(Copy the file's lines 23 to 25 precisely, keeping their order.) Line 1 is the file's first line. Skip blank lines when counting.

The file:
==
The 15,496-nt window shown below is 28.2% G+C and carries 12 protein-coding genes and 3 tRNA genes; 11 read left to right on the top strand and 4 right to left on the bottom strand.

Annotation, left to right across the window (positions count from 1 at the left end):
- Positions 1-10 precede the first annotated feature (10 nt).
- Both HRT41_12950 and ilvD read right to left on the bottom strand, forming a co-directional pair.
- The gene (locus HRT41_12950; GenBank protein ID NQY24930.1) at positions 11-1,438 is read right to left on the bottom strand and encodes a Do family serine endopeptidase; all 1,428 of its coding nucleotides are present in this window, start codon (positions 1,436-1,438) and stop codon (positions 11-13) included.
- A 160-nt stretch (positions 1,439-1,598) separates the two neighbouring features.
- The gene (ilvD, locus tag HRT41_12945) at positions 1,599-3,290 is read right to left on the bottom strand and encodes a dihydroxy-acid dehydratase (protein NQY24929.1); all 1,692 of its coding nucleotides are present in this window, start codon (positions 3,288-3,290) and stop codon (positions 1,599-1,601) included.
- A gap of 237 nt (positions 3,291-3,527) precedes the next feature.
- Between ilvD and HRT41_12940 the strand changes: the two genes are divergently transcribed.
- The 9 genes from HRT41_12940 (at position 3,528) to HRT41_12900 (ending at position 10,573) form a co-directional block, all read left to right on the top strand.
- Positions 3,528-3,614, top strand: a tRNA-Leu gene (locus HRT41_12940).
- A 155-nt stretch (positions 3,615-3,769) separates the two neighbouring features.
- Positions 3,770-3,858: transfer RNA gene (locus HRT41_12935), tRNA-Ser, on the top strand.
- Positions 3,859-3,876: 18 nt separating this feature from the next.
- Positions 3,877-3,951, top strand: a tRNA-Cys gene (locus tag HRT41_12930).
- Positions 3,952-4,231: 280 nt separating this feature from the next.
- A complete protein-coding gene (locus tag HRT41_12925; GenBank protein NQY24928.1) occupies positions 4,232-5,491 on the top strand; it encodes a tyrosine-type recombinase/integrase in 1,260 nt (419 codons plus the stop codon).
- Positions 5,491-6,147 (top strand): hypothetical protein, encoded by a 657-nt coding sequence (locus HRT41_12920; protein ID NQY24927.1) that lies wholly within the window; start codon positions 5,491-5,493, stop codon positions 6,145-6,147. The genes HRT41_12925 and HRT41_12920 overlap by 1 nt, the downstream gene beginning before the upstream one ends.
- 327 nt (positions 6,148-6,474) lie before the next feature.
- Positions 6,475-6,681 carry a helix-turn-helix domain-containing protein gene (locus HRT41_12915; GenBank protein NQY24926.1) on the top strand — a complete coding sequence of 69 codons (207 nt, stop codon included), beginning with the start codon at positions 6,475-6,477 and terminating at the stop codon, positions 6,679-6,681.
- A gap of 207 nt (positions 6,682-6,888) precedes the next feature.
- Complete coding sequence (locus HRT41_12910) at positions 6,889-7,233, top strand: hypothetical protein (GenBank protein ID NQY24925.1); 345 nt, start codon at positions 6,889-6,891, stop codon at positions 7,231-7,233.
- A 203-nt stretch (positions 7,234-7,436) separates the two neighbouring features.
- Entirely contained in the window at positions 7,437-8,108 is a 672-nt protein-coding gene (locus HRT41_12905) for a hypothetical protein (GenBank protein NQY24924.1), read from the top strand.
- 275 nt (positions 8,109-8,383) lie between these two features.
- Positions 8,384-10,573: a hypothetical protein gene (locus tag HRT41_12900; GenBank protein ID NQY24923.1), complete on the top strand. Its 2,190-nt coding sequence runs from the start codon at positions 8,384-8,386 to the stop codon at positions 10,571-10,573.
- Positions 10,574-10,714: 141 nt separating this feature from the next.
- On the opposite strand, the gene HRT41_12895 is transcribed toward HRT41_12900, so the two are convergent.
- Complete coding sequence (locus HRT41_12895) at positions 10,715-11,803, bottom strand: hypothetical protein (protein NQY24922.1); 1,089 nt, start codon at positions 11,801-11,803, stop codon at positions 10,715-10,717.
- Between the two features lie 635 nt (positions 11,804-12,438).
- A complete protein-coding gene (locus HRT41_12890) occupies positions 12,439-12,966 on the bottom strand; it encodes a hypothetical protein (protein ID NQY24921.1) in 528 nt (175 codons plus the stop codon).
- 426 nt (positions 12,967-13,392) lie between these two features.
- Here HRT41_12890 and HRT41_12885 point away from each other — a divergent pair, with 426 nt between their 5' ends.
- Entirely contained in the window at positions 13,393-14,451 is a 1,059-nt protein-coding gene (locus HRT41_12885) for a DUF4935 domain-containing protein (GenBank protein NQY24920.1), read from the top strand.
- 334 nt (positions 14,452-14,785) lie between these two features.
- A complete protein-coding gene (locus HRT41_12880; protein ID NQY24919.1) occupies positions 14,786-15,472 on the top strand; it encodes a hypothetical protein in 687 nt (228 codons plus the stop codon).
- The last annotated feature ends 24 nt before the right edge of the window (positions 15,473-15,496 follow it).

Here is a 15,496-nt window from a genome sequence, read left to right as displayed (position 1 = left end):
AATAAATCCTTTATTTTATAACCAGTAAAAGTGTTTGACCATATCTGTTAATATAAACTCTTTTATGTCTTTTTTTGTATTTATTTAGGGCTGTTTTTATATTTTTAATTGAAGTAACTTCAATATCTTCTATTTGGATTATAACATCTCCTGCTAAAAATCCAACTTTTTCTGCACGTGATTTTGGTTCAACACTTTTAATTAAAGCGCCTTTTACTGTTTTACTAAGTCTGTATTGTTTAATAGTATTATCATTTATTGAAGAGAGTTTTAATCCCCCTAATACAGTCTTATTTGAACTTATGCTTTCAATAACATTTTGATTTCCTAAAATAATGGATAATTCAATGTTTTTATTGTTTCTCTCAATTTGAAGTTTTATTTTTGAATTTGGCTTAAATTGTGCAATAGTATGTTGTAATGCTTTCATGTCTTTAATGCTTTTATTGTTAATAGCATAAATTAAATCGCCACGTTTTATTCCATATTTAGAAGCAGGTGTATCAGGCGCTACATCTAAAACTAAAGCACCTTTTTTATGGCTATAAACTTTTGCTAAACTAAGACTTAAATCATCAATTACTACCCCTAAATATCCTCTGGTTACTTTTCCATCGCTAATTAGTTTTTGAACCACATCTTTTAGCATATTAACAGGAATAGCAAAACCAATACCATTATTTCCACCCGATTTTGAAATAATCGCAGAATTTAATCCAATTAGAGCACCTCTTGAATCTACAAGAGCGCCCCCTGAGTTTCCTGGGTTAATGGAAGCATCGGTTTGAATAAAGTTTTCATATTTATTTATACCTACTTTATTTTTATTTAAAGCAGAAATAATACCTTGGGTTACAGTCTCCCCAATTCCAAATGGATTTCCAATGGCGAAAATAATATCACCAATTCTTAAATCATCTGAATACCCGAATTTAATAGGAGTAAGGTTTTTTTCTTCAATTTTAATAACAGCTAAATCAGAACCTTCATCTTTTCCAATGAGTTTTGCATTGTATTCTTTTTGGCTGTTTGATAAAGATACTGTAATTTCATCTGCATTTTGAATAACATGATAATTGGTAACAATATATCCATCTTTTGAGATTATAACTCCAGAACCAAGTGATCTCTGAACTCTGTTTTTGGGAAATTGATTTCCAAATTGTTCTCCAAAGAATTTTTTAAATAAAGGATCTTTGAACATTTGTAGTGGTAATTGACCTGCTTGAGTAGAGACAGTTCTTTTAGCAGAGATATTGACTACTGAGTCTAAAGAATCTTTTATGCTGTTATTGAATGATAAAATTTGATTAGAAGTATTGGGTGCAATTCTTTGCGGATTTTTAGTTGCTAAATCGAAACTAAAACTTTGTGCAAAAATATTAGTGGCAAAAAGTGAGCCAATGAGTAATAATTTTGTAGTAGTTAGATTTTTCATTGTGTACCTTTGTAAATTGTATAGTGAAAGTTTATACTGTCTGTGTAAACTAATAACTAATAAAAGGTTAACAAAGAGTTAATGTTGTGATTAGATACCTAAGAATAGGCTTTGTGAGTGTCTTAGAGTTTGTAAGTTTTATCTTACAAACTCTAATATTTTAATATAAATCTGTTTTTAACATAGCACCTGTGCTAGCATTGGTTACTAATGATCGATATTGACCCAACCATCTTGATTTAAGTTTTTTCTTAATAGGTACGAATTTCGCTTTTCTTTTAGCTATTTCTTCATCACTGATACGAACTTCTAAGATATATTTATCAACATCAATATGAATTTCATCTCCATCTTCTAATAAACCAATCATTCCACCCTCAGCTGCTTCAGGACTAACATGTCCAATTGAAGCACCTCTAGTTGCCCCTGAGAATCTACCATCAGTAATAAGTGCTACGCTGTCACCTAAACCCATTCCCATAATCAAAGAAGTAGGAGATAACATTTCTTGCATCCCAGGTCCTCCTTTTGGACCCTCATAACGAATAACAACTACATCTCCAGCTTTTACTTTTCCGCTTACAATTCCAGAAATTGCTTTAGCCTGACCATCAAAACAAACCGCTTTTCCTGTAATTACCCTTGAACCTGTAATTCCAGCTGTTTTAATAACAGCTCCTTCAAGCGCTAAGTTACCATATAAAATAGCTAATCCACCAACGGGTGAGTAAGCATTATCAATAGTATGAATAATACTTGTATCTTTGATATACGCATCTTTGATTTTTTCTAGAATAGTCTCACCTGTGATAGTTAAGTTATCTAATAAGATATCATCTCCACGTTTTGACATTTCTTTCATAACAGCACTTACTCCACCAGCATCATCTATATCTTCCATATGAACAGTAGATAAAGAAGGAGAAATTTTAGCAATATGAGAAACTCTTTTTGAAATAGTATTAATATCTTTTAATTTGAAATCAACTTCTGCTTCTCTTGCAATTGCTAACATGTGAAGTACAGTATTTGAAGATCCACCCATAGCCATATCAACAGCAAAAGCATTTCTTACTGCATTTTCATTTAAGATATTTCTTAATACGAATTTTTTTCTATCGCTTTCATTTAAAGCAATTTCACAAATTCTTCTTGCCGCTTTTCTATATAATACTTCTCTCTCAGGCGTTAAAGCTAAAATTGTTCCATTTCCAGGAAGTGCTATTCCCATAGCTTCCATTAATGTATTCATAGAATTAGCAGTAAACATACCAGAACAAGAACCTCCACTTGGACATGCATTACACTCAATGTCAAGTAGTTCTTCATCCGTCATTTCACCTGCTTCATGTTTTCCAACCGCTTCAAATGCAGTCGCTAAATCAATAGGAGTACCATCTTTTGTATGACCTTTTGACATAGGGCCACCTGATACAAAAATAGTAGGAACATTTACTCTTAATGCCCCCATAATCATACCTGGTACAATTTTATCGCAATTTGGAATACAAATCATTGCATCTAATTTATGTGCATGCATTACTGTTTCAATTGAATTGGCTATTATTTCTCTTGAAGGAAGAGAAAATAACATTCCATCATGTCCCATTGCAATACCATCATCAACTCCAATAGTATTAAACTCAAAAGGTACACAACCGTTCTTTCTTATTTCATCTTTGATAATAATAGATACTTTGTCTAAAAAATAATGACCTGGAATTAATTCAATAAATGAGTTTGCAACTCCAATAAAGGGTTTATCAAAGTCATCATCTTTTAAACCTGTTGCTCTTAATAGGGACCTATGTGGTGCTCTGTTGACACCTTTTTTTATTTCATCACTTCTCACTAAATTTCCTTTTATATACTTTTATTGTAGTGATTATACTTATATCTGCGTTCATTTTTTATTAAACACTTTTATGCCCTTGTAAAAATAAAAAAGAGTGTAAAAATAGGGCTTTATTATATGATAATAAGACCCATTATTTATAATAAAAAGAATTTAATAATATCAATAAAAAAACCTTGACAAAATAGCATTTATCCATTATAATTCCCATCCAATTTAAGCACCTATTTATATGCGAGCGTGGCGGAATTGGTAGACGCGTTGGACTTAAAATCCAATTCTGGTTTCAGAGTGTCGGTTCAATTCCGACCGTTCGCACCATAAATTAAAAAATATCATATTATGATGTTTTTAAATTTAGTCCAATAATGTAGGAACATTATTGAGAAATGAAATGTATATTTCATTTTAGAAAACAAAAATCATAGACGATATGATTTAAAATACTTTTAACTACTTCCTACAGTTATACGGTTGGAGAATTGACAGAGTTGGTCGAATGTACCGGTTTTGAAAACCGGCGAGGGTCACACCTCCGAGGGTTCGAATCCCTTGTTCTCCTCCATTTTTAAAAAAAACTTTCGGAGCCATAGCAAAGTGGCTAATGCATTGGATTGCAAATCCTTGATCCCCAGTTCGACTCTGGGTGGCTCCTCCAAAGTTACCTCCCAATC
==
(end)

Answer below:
- A 203-nt stretch (positions 7,234-7,436) separates the two neighbouring features.
- Entirely contained in the window at positions 7,437-8,108 is a 672-nt protein-coding gene (locus HRT41_12905) for a hypothetical protein (GenBank protein NQY24924.1), read from the top strand.
- 275 nt (positions 8,109-8,383) lie between these two features.